Besides, you’re flipping brilliant.  Your life is immensely fascinating and important, and living it takes up quite a lot of your time,  so why would you want to watch a bunch of morons leading their own lives badly?  People tell me that it amuses them and it’s a case of “it could be worse; I could be him/her”, but I don’t think that that’s enough to waste a whole hour of your life on once a week. Have an absolutely spiffing Monday.

Here We Go Again

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Good morning, lovely reader!  How are you today?  Love the bag, by the way.  Where did you get it from?

Tomorrow my flat mate Ash and I will be returning to Elstree to film our second episode of Pointless.  (For those of you who don’t watch the show, everyone records two shows because you get two chances to go through to the final.  Very generous of the producers, no?)  I am very excited about this, but also very nervous.  You’d think that having done it once before I would be able to swan into the green room and make myself right at home, chat chummily with the make-up lady, wave coquettishly at Alexander Armstrong and generally ooze confidence, charm and wit.  (Sounds exactly like something I’d do, doesn’t it?)

In reality, I will probably fall gracelessly into the studio, make no verbal sense until Ash has force fed me at least three of the complimentary green room coffees, have a sulk because I have’t done enough revision and generally panic about sounding like a moron in front of Alexander Armstrong, whom I absolutely adore.

The last time we went to Elstree Ash and I had a blast: the people were all really nice, the food was good and the experience as a whole was very interesting.  However, because we know what to expect I am hoping that Ash and I will both feel more confident the second time around.  This time I hope that I remember to tell Alexander Armstrong how much my brother and I enjoy his and Ben Miller’s RAF pilot sketches, and that I manage to do so without coming across as slightly weird.

Revision?  Yeah, I should probably do some of that…but I have The Armstrong and Miller Show boxset, so you know… priorities.

Have a glorious Wednesday!  May your professional interactions be productive and courteous.

Pointless Preparation

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Hello, dear reader!  How are you getting on?

I admit that I’m a control freak (although we prefer the term “relaxationally challenged”).  It probably explains why I like directing so much, and why I enjoyed being the social secretary of a drama society when I was at university.  I like to know where I’m going, what I’m doing and when.  Unfortunately I’m not very organised, so despite my best intentions I very rarely have a clue what on earth is going on.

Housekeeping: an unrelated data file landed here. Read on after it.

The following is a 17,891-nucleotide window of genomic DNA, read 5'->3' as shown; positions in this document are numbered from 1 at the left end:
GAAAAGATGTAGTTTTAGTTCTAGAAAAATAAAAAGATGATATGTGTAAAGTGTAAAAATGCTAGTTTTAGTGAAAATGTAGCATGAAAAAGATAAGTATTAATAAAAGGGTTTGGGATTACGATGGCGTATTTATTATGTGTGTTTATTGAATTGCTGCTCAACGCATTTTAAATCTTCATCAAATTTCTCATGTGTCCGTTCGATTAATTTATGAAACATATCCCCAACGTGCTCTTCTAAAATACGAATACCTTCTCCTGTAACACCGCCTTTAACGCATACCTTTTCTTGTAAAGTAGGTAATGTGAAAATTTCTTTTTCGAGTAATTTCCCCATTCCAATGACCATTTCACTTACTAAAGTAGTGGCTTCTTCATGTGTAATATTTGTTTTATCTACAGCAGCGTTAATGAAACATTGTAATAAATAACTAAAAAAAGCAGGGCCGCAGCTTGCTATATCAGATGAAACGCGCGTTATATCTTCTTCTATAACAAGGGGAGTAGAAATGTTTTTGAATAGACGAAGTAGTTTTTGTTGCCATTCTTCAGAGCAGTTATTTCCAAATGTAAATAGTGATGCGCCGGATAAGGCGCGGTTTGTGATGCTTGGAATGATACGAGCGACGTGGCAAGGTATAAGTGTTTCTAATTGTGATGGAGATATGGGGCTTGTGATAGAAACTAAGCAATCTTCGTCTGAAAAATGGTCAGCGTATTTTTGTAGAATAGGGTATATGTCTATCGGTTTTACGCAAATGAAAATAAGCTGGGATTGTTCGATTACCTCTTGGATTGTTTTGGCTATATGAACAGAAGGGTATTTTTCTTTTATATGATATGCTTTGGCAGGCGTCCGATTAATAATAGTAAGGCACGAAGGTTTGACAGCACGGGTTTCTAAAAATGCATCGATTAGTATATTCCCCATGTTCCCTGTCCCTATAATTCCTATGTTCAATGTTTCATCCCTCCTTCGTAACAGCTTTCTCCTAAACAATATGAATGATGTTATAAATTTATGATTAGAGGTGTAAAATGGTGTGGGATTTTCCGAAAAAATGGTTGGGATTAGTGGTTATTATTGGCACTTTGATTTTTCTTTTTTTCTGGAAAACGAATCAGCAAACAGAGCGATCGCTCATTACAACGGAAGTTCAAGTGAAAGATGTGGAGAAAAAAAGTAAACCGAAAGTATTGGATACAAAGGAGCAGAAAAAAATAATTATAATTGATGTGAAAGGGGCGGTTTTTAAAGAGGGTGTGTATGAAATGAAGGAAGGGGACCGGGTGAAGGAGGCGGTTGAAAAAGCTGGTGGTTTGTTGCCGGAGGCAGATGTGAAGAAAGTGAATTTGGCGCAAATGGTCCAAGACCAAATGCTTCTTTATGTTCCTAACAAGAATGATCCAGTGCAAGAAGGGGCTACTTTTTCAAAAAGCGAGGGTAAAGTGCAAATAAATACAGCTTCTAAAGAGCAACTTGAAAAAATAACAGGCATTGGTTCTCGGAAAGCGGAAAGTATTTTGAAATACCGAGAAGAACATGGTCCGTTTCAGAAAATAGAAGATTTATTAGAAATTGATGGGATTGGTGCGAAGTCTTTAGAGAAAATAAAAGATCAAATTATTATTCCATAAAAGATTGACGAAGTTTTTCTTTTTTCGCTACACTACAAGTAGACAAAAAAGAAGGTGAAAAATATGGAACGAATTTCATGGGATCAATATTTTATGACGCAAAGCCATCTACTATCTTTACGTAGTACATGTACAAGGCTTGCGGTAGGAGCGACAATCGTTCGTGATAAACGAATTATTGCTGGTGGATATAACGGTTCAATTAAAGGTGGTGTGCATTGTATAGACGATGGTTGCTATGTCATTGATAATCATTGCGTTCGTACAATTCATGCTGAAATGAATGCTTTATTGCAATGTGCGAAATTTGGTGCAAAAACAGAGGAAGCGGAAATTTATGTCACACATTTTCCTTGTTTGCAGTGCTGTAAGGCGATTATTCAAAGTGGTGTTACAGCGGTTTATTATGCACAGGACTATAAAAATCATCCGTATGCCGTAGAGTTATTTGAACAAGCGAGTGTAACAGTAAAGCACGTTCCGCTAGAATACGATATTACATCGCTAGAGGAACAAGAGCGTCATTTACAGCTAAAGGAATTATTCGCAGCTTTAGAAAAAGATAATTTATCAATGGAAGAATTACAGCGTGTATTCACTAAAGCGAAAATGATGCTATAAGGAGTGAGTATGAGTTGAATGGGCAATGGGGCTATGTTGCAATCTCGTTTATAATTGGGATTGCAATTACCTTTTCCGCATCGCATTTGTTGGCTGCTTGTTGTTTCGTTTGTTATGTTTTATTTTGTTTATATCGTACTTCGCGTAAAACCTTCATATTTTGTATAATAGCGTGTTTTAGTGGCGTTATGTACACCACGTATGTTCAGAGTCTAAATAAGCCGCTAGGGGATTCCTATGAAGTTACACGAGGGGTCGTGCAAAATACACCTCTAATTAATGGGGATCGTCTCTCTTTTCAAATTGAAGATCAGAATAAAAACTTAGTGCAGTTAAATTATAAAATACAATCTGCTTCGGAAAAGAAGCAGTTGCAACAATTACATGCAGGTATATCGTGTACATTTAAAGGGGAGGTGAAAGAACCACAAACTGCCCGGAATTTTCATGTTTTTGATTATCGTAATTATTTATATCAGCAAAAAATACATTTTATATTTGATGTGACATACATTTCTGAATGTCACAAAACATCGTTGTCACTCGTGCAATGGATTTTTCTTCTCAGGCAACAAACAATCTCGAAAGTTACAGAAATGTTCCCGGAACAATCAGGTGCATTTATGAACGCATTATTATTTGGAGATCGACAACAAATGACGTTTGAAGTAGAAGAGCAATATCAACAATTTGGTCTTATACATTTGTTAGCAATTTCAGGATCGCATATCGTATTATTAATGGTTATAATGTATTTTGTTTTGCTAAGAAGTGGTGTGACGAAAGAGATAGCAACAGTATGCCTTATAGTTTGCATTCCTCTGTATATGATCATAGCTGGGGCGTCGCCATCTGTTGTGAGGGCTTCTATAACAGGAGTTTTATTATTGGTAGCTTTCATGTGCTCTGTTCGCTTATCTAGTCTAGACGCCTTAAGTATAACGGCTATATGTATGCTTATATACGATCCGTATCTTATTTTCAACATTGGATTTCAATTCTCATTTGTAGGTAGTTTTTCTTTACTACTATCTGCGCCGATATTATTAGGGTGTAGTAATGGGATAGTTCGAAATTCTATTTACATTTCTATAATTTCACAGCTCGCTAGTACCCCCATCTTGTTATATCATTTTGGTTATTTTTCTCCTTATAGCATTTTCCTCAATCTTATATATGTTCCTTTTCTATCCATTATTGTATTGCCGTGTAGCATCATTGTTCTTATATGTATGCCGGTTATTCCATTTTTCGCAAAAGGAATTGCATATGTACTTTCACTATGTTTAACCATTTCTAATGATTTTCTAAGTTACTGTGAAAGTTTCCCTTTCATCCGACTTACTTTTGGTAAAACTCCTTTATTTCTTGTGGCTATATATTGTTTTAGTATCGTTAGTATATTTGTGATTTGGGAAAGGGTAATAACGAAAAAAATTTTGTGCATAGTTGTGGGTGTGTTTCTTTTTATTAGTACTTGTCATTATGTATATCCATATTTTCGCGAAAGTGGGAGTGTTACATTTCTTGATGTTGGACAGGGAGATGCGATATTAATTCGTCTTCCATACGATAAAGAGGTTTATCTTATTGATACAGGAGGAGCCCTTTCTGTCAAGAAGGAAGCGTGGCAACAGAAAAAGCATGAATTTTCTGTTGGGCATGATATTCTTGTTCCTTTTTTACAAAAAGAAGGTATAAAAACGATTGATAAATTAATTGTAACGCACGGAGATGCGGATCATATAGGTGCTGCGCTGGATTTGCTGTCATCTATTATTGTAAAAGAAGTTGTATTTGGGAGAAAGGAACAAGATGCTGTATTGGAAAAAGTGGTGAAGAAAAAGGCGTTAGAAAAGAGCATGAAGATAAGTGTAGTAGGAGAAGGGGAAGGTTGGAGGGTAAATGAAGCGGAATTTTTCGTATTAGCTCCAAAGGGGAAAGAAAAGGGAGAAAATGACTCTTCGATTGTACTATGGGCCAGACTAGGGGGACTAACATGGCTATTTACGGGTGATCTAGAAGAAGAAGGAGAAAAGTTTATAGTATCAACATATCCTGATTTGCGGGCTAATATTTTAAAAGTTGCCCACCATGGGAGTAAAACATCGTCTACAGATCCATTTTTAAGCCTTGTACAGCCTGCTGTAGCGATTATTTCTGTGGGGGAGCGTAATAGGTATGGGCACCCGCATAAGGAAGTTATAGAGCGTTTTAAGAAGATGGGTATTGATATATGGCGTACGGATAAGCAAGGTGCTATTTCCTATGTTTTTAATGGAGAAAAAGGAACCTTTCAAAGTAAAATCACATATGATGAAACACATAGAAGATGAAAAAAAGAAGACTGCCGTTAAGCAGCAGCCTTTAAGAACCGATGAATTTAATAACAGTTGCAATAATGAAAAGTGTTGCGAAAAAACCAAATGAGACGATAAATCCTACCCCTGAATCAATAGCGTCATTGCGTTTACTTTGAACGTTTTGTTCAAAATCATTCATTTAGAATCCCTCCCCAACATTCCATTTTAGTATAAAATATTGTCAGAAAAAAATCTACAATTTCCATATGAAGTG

This weekend is a perfect example.  I have to be in several different places over the course of a few days, and I have not yet figured out transport, timings or how much clothing to pack.  (While we’re at it, what the heck have I done with my suitcase?)  One of the places I have to be is a television studio in Elstree, because tomorrow Ash and I will finally be going on Pointless.

I am, if I may use the common parlance, pooing myself a bit.  I know that this brilliant opportunity has been on the cards for a while, but because there were so many dates that Ash and I couldn’t do I sort of convinced myself that it wasn’t really going to happen.  Except now it is.  Oh crap.  I mean, oh good.

In this situation the only control I have is over my last-minute revision.  I should be poring over a map of the world learning all the countries that border Germany, or finding lists of obscure films featuring Sandra Bullock.  I will probably do both of those things later.  This morning my plan is to write this blog, dye my roots and find my favourite nail varnish.  I have never been one for sensible prioritising (or being able to find suitcases, apparently).

I think that a lot of people have this problem: when we are worried about something, we deliberately under-prepare for it so that we can always claim “well, I didn’t try very hard” if we fail.  It’s a philosophy that got me a very mixed bag of GCSE results, but given that I am knocking on twenty-five I should probably have grown out of that approach by now.

It’s a bit late at this stage to do any serious learning, but I promise I will try.  It might be too late to change my personality and become sensible, well-prepared and knowledgeable, but at times like this we have to stay optimistic.  You never know what you can achieve if you try, even just a little bit.

Ash and I have to be at the studio appallingly early tomorrow, so I will update you lovely people on our progress when we’ve finished recording.  Wish us luck!

Have a fantastic Thursday.

P.S. Ash just called me to tell that the Piccadilly line is on fire.  This does not bode well…